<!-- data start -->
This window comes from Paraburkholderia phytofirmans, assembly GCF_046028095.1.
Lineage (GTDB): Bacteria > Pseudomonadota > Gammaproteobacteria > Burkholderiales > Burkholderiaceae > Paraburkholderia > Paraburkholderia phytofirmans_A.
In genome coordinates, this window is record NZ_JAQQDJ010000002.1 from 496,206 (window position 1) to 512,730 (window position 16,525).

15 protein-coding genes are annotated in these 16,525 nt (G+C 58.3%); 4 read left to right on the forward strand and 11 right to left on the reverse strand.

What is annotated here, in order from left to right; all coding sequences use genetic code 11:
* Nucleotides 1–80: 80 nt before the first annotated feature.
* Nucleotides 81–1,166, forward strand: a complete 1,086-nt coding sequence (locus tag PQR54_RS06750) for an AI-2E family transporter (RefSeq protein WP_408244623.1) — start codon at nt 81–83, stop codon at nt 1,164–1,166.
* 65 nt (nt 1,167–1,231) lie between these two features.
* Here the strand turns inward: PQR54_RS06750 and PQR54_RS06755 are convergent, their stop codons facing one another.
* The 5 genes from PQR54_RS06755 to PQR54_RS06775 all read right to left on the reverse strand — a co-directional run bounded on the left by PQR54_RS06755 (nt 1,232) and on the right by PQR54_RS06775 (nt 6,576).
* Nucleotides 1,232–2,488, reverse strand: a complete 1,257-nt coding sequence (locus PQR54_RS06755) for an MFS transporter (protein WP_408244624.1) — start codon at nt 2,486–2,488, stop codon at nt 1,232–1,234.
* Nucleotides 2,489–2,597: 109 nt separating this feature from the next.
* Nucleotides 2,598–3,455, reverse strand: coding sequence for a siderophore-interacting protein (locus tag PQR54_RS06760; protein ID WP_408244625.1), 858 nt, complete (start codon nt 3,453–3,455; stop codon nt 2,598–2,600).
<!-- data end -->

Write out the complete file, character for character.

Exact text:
This window comes from Paraburkholderia phytofirmans, assembly GCF_046028095.1.
Lineage (GTDB): Bacteria > Pseudomonadota > Gammaproteobacteria > Burkholderiales > Burkholderiaceae > Paraburkholderia > Paraburkholderia phytofirmans_A.
In genome coordinates, this window is record NZ_JAQQDJ010000002.1 from 496,206 (window position 1) to 512,730 (window position 16,525).

15 protein-coding genes are annotated in these 16,525 nt (G+C 58.3%); 4 read left to right on the forward strand and 11 right to left on the reverse strand.

What is annotated here, in order from left to right; all coding sequences use genetic code 11:
* Nucleotides 1–80: 80 nt before the first annotated feature.
* Nucleotides 81–1,166, forward strand: a complete 1,086-nt coding sequence (locus tag PQR54_RS06750) for an AI-2E family transporter (RefSeq protein WP_408244623.1) — start codon at nt 81–83, stop codon at nt 1,164–1,166.
* 65 nt (nt 1,167–1,231) lie between these two features.
* Here the strand turns inward: PQR54_RS06750 and PQR54_RS06755 are convergent, their stop codons facing one another.
* The 5 genes from PQR54_RS06755 to PQR54_RS06775 all read right to left on the reverse strand — a co-directional run bounded on the left by PQR54_RS06755 (nt 1,232) and on the right by PQR54_RS06775 (nt 6,576).
* Nucleotides 1,232–2,488, reverse strand: a complete 1,257-nt coding sequence (locus PQR54_RS06755) for an MFS transporter (protein WP_408244624.1) — start codon at nt 2,486–2,488, stop codon at nt 1,232–1,234.
* Nucleotides 2,489–2,597: 109 nt separating this feature from the next.
* Nucleotides 2,598–3,455, reverse strand: coding sequence for a siderophore-interacting protein (locus tag PQR54_RS06760; protein ID WP_408244625.1), 858 nt, complete (start codon nt 3,453–3,455; stop codon nt 2,598–2,600).